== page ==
Listen to the Money Talk
In April of this year (2022), we wrote a piece called “Money Heaven” in which we discussed money creation and destruction in the US economy. Briefly, this was a treatise postulating that unprecedented excess money growth was a leading cause of inflation. Moreover, we discussed the various ways the economy eliminates “excess” money. To recap, we identified the mechanisms through which excess money is destroyed in the economy:
- Declines in asset values through market mechanisms (stocks, real estate, etc.),
- restrictive Fed policy (rising rates and balance sheet reductions), and
These processes will continue until the excess money is destroyed. We believe these have all been at work this year since we wrote that note in April. Let’s look at current conditions.
First, let’s look at the money supply. Below are two snapshots of M2; one “nominal” (i.e., before inflation) and one “real” (i.e., after inflation).
As can be seen, we have made some progress on the money supply front this year, especially after accounting for inflation. BUT, there is still a LONG WAY to go. Another way to look at the data in the charts above is to look at the percentage change from a year ago. If one looks at the data this way, the change looks dramatic. Here it is:
When looked at from this perspective, the change in money supply growth has been massively negative. The Fed should get some credit for a policy response to inflation (albeit late) that has been equally as aggressive as was the COVID-related support it provided. We note, however, there is still a long way to go to bring money supply to an inflation-neutral base. Please note, as we pointed out in April, inflation has a way of eliminating the buying power of “excess money.”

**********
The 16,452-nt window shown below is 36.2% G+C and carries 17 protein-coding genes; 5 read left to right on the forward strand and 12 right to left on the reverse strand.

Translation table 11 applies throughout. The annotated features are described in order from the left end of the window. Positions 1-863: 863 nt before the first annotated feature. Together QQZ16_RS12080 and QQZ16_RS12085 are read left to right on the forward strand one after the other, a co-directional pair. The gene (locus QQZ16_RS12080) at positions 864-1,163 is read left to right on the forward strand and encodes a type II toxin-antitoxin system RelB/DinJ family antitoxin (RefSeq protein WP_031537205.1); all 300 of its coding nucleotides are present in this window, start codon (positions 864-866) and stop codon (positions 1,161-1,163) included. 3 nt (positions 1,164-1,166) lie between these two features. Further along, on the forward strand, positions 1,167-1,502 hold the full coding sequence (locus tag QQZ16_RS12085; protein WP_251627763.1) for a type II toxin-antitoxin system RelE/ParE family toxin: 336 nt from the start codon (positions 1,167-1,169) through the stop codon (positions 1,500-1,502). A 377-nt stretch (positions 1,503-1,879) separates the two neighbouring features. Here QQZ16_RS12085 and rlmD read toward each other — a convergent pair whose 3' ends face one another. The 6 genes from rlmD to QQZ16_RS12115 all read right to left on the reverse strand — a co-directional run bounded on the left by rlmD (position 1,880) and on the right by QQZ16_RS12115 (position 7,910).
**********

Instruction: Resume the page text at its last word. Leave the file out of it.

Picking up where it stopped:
Now, let’s turn our attention to the two primary mechanisms through which the Fed influences money supply: 1) interest rates and 2) balance sheet policy.
The top panel shows the change the Fed Funds rate this cycle. This is a big change and reflects the hawkish stance toward inflation the Fed has now taken. Because we are coming off a base of zero interest rates, this is a massive and unprecedented increase as measured as a percentage change from a year ago. As can be seen in the bottom panel, a change of this magnitude as a percent off of base has NEVER been initiated by the Fed.
Also worthy of note, inflation is still high and while it remains elevated, real interest rates are still negative. Either inflation needs to come down so real rates are positive, or rates need to go higher; we can’t stay here in “no man’s land for too long.
As can be seen in the top panel, the Fed has been reducing its balance sheet. On the bottom, we can see that recent reductions have just taken us back to balance sheet levels at which we started 2022. The Fed is clearly signaling interest rates are more of a policy focus than is the balance sheet. Nonetheless, the Fed is making strides on both fronts. We certainly see the balance sheet as a contributor to recent money growth and inflationary pressures. Thus, a continuation of balance sheet reductions seems prudent to us.
We believe that money supply is the primary cause of inflation. While economic supply chain issues have undoubtedly contributed, those supply constraints have largely subsided while inflation has persisted, lending credence to our view money supply is the root cause of inflation (not everyone agrees with us.) If we are correct in this assessment, then the Fed has made an earnest and good start, but still has a way to go to bring inflation under control. Thus, this week’s inflation report and the Fed’s response will be in focus. We still may have a Santa Claus rally to close out the year after the Fed announces its rate policy and recessionary assessment later this week. Nonetheless, we are not out of the woods. The threat of a recession and the ongoing inflation battle is likely to dominate headlines in the coming year. Until then, enjoy the holiday season.
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